Office Visit: Reduce Your Pneumonia Risk

Office Visit: Reduce Your Pneumonia Risk

Lee esto en EspañolBy Joseph R. Cunningham, M.D.

One of the most common causes of hospitalization in the U.S. is pneumonia. Between cold and flu season and the COVID-19 pandemic, many Americans are at an increased risk for developing pneumonia this winter. Fortunately, you can breathe easier knowing there are steps you can take to help keep yourself safe.

Pneumonia is an infection most often caused by bacteria, viruses, or fungi, which causes inflammation of the lungs and makes breathing difficult. In the U.S., the biggest pneumonia culprits are viral infections like the flu, RSV, and COVID-19, as well as bacteria called streptococcus pneumoniae. Anyone can get pneumonia, but young children, older adults, smokers, and those with weakened immune systems and chronic lung disease are most susceptible.

Symptoms include chest pain, a productive cough, and shortness of breath. It’s important to see a doctor right away if your symptoms are severe, especially if you’re having trouble breathing, have a persistent fever, or if you're coughing up colored sputum. Pneumonia is frequently diagnosed using a chest X-ray and may be treated at home with medicines, like antibiotics. It can be fatal, with severe cases placing stress on the heart and raising the risk for a heart attack or stroke even after the patient has recovered. Hospitalization may be necessary for those with more serious cases.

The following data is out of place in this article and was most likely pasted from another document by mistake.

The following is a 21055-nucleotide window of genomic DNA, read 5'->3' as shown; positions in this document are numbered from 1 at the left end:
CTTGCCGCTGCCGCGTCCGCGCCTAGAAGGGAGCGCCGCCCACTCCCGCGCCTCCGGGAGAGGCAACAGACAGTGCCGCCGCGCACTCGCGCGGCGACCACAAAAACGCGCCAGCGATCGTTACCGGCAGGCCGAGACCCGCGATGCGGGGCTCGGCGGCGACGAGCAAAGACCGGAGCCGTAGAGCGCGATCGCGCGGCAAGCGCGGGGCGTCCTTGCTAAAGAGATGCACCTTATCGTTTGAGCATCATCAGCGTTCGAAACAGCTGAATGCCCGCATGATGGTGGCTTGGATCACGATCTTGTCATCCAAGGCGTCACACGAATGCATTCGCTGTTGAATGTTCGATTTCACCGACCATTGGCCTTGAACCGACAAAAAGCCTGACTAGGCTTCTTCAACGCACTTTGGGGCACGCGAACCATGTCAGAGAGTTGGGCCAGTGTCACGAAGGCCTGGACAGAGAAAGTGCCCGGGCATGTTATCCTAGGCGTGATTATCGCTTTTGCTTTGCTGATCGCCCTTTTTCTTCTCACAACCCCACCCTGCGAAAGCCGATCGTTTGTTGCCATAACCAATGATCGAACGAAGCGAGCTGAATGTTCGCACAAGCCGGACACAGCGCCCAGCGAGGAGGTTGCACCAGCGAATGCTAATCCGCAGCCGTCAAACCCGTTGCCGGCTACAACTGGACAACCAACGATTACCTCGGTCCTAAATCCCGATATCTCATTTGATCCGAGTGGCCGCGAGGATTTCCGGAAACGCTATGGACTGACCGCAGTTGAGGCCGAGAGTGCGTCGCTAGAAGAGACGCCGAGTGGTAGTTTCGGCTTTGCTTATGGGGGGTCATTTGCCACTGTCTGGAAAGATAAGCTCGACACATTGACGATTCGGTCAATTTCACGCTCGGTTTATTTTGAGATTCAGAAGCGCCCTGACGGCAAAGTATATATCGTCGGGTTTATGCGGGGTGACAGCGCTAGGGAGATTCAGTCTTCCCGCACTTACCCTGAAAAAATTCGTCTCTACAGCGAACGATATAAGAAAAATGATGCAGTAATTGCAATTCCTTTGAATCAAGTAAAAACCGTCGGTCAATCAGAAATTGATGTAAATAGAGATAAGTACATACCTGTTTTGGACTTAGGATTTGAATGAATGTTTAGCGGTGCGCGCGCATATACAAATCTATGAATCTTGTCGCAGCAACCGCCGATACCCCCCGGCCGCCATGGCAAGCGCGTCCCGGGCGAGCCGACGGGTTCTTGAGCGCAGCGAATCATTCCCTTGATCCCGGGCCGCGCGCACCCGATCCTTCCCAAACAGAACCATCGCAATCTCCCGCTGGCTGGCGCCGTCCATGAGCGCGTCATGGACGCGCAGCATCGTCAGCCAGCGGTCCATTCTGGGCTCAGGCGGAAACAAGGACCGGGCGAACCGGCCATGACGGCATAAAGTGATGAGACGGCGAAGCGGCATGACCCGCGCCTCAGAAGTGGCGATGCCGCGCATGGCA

Your best line of defense against pneumonia is prevention. Follow good hygiene practices by thoroughly washing your hands often, disinfecting frequently touched surfaces, and avoiding those who are sick. One of the best things you can do for your overall health is to quit smoking, as smoking damages healthy lung tissue.

Vaccines are widely available for viruses that commonly cause pneumonia, including COVID-19, the flu, whooping cough, and measles. There is also a pneumonia vaccine available that gives additional protection to those at a higher risk. As always, speak with your doctor about whether the pneumonia vaccine is right for you.

Dr. Joseph R. CunninghamJoseph R. Cunningham, M.D. is the president of Blue Cross and Blue Shield of Oklahoma, a Division of Health Care Service Corporation, a Mutual Legal Reserve Company.

(For more Office Visit columns by Dr. Cunningham, visit The Journal Record.) leaving site icon